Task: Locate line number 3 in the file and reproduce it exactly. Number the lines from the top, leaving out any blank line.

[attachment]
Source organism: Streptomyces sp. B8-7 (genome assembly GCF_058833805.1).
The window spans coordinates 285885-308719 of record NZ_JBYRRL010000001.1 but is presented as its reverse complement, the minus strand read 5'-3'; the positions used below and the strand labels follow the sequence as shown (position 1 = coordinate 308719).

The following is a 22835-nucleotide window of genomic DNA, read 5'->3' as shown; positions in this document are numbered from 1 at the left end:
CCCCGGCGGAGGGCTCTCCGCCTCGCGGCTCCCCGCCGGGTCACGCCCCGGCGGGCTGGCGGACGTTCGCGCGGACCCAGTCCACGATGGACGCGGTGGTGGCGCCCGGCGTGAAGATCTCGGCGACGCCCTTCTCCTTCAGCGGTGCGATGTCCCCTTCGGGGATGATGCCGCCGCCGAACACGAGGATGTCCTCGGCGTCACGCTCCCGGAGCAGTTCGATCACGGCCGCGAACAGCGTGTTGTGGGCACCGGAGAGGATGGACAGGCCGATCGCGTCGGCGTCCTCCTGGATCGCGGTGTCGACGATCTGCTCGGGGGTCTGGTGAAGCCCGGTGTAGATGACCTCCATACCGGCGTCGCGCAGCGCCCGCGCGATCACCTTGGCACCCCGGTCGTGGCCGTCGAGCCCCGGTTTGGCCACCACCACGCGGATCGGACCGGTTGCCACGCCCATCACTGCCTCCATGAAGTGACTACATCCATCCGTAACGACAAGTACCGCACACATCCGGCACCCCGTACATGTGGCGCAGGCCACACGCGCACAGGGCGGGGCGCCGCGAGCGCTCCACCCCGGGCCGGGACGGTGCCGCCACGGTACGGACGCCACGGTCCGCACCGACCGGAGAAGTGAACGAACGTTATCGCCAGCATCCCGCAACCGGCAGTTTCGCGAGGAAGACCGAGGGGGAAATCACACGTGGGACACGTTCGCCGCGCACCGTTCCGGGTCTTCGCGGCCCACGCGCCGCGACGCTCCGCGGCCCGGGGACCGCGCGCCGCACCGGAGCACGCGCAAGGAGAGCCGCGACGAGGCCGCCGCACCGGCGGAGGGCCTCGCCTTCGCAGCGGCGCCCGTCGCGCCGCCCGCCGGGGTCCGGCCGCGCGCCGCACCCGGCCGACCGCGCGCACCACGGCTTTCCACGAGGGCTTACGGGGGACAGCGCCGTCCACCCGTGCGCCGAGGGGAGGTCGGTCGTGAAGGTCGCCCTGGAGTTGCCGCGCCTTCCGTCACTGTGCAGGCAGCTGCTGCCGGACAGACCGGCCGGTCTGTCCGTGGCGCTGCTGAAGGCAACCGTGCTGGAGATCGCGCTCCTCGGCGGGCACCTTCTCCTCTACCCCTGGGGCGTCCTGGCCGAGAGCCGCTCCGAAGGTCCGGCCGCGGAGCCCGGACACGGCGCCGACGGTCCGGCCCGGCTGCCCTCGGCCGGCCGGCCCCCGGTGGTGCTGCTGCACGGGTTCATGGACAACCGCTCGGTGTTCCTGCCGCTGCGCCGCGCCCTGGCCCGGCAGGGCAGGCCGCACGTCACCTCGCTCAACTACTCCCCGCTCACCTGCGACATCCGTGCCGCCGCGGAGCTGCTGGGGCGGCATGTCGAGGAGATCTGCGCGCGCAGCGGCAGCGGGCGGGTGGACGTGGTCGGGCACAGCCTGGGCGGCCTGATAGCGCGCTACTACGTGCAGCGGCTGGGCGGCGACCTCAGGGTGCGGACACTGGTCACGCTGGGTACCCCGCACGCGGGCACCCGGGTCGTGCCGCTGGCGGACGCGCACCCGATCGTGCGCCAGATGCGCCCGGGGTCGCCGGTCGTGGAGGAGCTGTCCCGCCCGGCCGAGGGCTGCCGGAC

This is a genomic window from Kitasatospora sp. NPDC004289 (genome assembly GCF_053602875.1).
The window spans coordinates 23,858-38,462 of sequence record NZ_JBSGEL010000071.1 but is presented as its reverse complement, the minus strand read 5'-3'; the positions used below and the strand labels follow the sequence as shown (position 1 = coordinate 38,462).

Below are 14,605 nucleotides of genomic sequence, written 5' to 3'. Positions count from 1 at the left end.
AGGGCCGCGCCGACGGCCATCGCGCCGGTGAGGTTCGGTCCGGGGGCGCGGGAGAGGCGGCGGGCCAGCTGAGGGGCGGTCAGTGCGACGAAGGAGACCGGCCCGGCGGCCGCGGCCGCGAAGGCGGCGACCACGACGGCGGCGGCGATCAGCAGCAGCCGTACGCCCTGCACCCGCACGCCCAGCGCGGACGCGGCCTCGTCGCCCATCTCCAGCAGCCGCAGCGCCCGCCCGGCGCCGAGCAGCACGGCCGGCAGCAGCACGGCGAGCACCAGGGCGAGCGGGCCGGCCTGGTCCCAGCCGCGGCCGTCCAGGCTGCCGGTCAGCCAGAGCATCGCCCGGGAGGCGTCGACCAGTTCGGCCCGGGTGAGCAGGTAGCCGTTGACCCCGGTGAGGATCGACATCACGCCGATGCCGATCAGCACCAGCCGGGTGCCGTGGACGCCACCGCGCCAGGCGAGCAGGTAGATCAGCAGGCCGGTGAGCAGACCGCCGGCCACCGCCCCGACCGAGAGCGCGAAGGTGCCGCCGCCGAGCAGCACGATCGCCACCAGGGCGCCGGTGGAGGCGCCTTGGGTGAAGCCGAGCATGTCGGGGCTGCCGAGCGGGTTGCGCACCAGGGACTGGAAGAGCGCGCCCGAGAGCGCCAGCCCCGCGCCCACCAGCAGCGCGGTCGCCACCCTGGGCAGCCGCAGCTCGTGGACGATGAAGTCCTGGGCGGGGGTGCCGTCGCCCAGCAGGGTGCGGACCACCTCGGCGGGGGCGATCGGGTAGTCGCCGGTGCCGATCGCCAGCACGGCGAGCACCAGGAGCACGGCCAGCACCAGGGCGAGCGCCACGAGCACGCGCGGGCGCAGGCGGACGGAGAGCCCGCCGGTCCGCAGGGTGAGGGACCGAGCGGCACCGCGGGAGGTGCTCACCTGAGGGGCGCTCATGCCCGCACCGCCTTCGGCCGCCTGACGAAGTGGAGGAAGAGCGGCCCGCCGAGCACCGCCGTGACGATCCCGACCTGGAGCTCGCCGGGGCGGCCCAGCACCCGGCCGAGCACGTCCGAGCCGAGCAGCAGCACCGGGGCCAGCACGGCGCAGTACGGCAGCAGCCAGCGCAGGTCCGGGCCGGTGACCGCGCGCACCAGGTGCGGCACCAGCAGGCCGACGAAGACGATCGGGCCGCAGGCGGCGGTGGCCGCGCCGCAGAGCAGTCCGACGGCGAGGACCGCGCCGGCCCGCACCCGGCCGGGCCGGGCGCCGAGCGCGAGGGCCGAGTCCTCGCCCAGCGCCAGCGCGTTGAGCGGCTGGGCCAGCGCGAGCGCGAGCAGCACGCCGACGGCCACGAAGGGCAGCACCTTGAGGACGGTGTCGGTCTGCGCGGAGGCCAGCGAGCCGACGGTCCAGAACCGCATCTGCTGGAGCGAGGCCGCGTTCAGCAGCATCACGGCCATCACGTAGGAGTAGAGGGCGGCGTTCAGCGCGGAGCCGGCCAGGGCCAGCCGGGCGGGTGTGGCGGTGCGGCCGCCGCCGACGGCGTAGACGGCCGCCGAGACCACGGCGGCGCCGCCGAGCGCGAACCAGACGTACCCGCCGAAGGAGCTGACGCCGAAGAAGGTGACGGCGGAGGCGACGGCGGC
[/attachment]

The following is a 22835-nucleotide window of genomic DNA, read 5'->3' as shown; positions in this document are numbered from 1 at the left end: